To accommodate water customers’ needs this fall and winter, Salt River Project will be conducting a limited dry-up schedule rather than the usual draining of portions of the delivery canals for annual maintenance and construction activities.
All of SRP’s canals located south of the Salt River – the South, Consolidated, Tempe, Eastern, Western and Highline canals – will remain wet while SRP is performing maintenance on its lateral system, which started Nov. 20, according to a release.
Deliveries to city water systems will continue during the dry-up to accommodate siphon maintenance work by the Central Arizona Project.
The northside dry-up, which starts in early January, will also be conducted differently. Actual dry-up activity for the canals located north of the Salt River – the Arizona, Grand and Crosscut canals – will be spread out in different locations on the Grand Canal. Many of SRP’s northside irrigation customers Scottsdale, Paradise Valley, Phoenix, Glendale, Peoria and north Tempe will not receive water during the winter dry-up.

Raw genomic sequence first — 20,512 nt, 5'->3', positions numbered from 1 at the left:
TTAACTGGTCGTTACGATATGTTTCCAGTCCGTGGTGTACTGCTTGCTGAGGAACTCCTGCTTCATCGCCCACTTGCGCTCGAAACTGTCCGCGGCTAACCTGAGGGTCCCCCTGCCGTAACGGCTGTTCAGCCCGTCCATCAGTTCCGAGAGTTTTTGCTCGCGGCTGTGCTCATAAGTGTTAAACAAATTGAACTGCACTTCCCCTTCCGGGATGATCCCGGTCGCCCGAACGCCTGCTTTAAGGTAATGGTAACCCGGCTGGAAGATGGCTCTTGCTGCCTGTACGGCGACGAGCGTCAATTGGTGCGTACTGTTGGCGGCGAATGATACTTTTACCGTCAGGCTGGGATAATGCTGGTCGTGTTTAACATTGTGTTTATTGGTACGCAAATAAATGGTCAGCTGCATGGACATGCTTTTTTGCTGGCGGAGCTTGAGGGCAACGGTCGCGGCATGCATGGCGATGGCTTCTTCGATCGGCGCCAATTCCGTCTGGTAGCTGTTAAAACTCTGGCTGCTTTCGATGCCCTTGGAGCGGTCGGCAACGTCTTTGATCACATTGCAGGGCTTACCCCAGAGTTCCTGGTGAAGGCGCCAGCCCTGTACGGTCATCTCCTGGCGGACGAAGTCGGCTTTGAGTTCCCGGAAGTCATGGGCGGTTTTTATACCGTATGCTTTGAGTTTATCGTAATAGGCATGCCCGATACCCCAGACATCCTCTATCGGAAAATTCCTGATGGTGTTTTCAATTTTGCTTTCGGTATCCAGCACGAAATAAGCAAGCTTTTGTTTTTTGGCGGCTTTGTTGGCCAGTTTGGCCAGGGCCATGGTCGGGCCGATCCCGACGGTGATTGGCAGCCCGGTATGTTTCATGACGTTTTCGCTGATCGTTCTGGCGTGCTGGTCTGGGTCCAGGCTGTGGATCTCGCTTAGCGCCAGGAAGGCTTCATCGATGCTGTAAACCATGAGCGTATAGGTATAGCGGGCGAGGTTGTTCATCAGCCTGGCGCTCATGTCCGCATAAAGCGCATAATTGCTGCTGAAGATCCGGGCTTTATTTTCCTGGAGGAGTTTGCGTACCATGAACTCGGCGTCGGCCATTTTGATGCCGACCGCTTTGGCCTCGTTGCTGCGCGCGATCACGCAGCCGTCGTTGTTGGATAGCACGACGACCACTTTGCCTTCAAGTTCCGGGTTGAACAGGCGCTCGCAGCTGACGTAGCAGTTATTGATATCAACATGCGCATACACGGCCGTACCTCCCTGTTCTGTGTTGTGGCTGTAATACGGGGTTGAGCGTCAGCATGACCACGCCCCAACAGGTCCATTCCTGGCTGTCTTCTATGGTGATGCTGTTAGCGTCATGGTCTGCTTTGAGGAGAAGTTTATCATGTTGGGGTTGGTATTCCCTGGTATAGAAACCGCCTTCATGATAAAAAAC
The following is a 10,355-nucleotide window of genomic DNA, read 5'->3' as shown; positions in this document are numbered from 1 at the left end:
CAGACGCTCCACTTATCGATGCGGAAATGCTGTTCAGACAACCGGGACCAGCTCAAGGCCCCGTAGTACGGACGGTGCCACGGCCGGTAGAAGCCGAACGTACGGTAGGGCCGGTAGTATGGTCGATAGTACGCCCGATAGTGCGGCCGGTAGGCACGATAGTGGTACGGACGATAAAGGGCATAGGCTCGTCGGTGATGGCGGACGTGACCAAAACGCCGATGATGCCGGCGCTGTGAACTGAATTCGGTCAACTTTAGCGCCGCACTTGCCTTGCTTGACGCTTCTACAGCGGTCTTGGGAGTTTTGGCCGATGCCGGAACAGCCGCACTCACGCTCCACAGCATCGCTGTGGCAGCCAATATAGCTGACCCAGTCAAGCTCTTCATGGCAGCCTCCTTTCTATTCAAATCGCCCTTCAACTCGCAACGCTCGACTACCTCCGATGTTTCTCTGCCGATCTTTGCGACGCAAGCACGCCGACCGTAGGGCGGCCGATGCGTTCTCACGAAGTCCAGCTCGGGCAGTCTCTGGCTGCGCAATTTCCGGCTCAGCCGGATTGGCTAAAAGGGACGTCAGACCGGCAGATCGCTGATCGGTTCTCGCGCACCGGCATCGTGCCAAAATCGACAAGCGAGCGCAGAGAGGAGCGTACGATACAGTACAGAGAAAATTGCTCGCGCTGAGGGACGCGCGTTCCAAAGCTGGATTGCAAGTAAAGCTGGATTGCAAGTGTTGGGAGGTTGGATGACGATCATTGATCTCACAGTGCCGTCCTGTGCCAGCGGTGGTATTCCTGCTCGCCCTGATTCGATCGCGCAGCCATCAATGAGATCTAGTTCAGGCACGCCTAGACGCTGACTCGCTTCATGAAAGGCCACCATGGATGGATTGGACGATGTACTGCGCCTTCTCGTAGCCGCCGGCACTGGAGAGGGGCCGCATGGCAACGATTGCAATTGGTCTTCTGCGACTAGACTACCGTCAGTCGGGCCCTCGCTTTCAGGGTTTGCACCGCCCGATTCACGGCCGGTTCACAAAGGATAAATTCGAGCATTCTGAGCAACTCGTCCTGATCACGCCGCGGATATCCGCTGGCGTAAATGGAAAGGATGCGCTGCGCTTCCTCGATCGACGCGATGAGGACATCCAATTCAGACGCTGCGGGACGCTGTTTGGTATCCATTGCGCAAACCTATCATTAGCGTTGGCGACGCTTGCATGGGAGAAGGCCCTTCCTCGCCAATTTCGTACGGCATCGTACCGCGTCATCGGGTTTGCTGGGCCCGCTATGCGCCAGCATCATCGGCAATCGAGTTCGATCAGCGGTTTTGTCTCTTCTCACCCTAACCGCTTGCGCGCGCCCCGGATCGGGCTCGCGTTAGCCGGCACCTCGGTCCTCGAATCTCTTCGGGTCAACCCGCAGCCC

The southside dry-up will take place through Dec. 20. A second dry-up, for canals located north of the Salt River, is scheduled from Jan. 8 to Feb. 7.
SRP is responsible for keeping its canal system in operating condition during normal water deliveries. As was the case last winter with the unexpected repair of a bridge over the Arizona Canal in Scottsdale, SRP’s 10-year canal system dry-up plan can be altered to meet customers’ needs, the release states.
This fall, because some city water treatment plants will not be able to get water during siphon maintenance work by the CAP, SRP is helping them by not drying up its system during the southside canal dry-up period.
During these dry-ups, crews will not be relocating the weed-eating white amur fish that are used by SRP to control aquatic vegetation in its 131-mile Valley canal system. However, Valley residents who use the canal banks for recreational activities should still be aware of the increased construction and maintenance activities along the canal banks even during the limited activities.
Under no circumstances should local residents enter the canals. Posted warning signs should be obeyed, the release states.
SRP is a community-based, not-for-profit public power utility and the largest provider of electricity in the greater Phoenix metropolitan area, serving more than one million customers. SRP also is the metropolitan area’s largest supplier of water, delivering about 800,000 acre-feet annually to municipal, urban and agricultural water users. Go to srpnet.com.